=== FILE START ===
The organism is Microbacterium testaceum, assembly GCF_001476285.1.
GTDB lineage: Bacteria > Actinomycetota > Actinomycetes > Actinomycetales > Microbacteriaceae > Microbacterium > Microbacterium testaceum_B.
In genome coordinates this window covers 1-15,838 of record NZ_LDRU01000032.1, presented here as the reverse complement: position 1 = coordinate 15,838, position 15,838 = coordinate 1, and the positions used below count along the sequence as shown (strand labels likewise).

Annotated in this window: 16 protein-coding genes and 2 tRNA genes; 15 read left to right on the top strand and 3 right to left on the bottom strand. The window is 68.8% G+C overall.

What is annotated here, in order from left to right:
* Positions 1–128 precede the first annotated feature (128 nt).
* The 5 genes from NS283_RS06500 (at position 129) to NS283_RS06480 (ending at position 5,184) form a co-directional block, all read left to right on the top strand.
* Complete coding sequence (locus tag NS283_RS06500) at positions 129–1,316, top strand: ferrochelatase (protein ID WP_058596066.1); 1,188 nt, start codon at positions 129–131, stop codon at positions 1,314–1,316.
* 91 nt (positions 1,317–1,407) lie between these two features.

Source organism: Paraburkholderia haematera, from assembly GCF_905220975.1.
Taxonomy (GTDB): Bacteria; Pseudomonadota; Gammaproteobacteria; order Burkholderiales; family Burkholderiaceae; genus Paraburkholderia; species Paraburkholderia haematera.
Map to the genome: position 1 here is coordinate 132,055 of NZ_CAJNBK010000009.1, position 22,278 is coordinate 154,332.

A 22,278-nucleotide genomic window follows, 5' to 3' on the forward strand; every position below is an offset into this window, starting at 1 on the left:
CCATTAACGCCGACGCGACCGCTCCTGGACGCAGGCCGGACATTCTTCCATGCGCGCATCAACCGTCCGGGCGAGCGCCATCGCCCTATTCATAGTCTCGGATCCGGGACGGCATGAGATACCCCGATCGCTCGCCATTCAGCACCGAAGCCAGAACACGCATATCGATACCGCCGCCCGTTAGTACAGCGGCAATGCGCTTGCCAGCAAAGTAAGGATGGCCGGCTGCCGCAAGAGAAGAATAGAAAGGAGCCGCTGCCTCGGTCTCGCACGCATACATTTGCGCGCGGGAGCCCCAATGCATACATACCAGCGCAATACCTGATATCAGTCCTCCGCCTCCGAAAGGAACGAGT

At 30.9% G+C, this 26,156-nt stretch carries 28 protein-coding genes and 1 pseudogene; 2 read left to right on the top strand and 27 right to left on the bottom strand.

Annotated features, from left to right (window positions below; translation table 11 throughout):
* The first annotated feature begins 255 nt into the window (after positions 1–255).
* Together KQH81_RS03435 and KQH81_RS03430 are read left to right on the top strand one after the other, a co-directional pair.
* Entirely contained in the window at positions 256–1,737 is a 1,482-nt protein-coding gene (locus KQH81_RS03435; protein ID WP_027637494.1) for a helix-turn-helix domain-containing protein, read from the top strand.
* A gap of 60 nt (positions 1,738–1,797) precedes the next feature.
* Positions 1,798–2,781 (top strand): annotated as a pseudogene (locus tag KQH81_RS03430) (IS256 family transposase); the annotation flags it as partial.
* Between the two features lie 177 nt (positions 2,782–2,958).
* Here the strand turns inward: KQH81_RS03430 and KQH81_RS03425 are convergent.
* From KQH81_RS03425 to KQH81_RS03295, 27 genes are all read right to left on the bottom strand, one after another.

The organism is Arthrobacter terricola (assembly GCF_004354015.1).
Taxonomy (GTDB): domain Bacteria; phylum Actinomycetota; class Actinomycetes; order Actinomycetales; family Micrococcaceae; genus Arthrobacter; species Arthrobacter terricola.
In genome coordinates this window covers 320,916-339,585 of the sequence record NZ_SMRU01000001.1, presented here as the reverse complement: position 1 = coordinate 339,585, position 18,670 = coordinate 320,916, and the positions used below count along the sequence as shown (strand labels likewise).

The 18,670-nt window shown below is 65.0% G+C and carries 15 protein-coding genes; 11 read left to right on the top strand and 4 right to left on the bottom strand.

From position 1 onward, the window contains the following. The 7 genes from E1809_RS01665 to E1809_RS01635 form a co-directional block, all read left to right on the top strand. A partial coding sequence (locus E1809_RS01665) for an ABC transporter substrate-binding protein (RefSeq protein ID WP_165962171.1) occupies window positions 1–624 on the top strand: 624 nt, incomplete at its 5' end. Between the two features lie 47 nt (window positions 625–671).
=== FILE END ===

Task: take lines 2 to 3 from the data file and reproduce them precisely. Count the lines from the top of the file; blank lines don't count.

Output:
GTDB lineage: Bacteria > Actinomycetota > Actinomycetes > Actinomycetales > Microbacteriaceae > Microbacterium > Microbacterium testaceum_B.
In genome coordinates this window covers 1-15,838 of record NZ_LDRU01000032.1, presented here as the reverse complement: position 1 = coordinate 15,838, position 15,838 = coordinate 1, and the positions used below count along the sequence as shown (strand labels likewise).